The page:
Been going too hard for too long? If you are feeling as flat and depleted as the non-Energizer bunny, now is the time to get extremely serious about self-care. When feeling physically and mentally fatigued, some of the most effective ways to help restore your health are extremely simple. You may however have to break some old habits, set some big boundaries and place taking care of yourself to the top of your to-do list.

When animals are run-down they rest. When humans are run-down we tend to completely ignore our animal instincts, so we can push on with work, study, training for that half-marathon and all those other things which seem incredibly important. When we continually put rest last, we can start to fall apart, both physically and psychologically. There comes a point when attempting to push on through can have some fairly disastrous consequences. Periods of big stress and big effort need to be balanced by big amounts of rest and recovery. Remember, sleep has more curative properties than anything anyone can ever sell you, so do whatever you can to get enough of it. While we may like to think of ourselves as indestructible go-getters, sometimes the only getting we should be doing is getting to bed. While early nights and nanna naps may seem a little lame, they can play a hugely important role in helping us recover.

Do less
While it sounds annoyingly simplistic, the best antidote to doing far too much, is to do far less. Now is not the time to be a hero. Take off the cape, leave it lying somewhere near the laundry basket and get super-realistic about what is achievable for you right now. Cut down your to-do list to the bare essentials and don’t waste your energy on perfect when ‘perfectly adequate’ will suffice. If there are tasks that can be delegated, delegate them. If there are tasks that can be postponed, postpone them. To achieve ‘less’ we may need to set better boundaries and become a whole lot better at checking in on our own needs. When was the last time you asked “what do I really need right now?” A good start is to delay your ‘yeses’ and say ‘no’ to those activities that drain your energy and vitality.

Give your brain a break
21st century humans have become accustomed to constant stimulation. Unfortunately, this isn’t great for our brains. With our days spent multi-tasking, doing complex jobs, scrolling attention-sucking social media apps and managing the multitude of open tabs on our computers, our minds simply don’t get the downtime they need. There are many tell tale signs that you may be cognitively fatigued. You may be making uncharacteristic mistakes or finding it incredibly hard to concentrate. Maybe you found yourself holding your car keys while asking your partner “have you seen my keys?” Whatever the tell tale signs, taking some regular time away from attention-draining devices can be highly restorative. Great ways to restore include taking a walk without your phone, getting out in nature or devoting some time to ‘single-tasking’, focusing on something you love – whether that be listening to music, drawing or watching sport.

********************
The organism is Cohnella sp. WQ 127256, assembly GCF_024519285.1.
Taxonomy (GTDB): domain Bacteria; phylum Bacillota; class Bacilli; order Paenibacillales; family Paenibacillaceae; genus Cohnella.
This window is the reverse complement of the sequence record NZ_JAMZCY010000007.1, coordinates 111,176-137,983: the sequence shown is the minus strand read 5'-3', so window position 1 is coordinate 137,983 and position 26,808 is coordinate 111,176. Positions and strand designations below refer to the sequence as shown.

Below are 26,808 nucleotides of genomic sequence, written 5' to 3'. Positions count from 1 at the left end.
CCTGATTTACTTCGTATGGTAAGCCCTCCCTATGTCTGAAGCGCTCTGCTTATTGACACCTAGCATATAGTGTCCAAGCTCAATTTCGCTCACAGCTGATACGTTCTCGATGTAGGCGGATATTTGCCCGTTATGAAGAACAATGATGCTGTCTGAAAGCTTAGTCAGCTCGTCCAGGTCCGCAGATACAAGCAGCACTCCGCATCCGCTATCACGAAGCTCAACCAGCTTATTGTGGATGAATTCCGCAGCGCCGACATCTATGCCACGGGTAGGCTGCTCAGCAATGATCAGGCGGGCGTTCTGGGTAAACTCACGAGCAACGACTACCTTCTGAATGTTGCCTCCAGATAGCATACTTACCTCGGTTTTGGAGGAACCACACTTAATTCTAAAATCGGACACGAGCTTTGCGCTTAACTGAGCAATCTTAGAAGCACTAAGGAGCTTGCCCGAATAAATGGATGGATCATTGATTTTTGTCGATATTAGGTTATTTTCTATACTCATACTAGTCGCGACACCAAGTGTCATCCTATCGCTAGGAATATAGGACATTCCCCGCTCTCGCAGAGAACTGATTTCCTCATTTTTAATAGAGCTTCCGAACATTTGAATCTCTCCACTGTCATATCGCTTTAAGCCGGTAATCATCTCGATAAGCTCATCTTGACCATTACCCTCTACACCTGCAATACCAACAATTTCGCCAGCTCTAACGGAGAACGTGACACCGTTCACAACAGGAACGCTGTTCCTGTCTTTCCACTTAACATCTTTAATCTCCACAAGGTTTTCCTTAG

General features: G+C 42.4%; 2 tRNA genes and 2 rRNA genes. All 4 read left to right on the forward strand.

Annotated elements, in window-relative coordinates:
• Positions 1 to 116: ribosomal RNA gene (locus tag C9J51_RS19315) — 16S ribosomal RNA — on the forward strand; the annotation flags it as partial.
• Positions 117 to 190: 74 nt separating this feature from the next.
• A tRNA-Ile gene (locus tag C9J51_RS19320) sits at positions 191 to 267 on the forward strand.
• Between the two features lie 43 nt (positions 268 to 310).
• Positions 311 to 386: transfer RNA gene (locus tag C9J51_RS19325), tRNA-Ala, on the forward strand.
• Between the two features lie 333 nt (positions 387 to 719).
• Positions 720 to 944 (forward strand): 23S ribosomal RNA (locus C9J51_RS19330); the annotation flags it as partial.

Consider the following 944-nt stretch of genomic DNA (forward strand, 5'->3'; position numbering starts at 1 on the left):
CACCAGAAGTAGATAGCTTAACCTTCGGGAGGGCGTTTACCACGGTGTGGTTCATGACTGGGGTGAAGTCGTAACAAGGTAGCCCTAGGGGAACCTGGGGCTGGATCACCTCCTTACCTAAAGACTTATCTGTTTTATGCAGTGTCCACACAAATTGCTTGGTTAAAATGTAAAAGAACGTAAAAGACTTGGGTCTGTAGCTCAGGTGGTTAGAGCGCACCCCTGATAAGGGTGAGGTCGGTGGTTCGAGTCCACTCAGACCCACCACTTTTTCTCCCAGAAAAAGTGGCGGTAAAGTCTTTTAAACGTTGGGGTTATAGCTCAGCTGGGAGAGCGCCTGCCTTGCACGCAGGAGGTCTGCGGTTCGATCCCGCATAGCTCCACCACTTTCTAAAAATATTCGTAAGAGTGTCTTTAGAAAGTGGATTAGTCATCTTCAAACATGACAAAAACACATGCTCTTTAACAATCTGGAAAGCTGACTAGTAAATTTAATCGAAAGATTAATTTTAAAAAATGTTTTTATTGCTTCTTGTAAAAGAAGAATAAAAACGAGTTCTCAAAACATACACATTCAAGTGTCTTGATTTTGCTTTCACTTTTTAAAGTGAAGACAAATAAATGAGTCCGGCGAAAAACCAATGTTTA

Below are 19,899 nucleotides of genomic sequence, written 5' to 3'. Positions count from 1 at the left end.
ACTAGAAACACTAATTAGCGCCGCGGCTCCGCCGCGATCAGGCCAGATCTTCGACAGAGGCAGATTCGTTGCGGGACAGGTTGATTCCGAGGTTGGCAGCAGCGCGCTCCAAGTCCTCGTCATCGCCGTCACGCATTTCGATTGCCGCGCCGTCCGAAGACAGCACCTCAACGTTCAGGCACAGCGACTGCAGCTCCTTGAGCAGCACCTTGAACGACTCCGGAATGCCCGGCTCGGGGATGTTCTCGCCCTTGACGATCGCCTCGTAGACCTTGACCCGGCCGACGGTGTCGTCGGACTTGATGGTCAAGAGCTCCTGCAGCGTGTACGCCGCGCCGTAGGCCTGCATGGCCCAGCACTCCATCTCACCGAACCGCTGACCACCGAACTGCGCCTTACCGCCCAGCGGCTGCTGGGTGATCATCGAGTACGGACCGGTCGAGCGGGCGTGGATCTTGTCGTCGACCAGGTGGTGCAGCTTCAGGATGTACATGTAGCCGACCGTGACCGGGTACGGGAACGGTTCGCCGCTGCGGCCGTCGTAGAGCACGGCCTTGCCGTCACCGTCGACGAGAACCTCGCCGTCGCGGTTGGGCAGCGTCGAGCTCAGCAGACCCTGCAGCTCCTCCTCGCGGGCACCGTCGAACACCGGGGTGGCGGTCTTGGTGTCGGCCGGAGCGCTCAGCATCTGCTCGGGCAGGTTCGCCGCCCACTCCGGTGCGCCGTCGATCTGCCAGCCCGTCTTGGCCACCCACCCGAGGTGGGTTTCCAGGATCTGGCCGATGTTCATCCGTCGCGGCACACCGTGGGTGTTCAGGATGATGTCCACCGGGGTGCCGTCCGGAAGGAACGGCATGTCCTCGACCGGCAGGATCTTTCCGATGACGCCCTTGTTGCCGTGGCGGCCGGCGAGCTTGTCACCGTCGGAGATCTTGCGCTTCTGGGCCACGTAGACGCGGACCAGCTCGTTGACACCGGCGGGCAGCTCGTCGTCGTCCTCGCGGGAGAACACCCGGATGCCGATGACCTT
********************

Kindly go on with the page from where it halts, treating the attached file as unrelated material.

Listen to your body (not the marketers)
When feeling fatigued and run-down the answer is rarely any of the stuff the multi-billion-dollar wellness/personal improvement industry is trying to sell us. Instead, you will generally find it by listening to your body and giving it the simple things needed to nourish and restore it. Rather than truly support us, most wellness industry messaging tends to model impossible ideals, tell us we are not good enough and suggest solutions that set us up for failure and disappointment. When we are fighting fatigue and feeling flat, this can be particularly unhelpful. When run-down or exhausted, you probably don’t need an impossibly enthusiastic person to tell you to unleash the power within. Good nutrition, good sleep and regular exercise may sound far more boring than the latest highly hyped miracle cure. They are however far more likely to yield results.

Have a plan
If doing the same thing is leaving you more and more exhausted, it’s time to do things differently. Remember, what’s considered normal isn’t necessarily what’s healthy. Instead of thinking about what’s “normal”, consider what is sustainable for you, what will keep you healthy and what a good life really looks like. It’s important to have an action plan for those really tough days on the job. If you need to get through a busy period, plan how you will look after yourself during it and plan how you will recover after it. If it has been too long since you last truly rested, book in leave and make sure whatever you do during this period is restorative. Rather than staring down a future filled with more exhaustion, having a plan can provide great comfort and help us walk a path to a far healthier and more enjoyable future.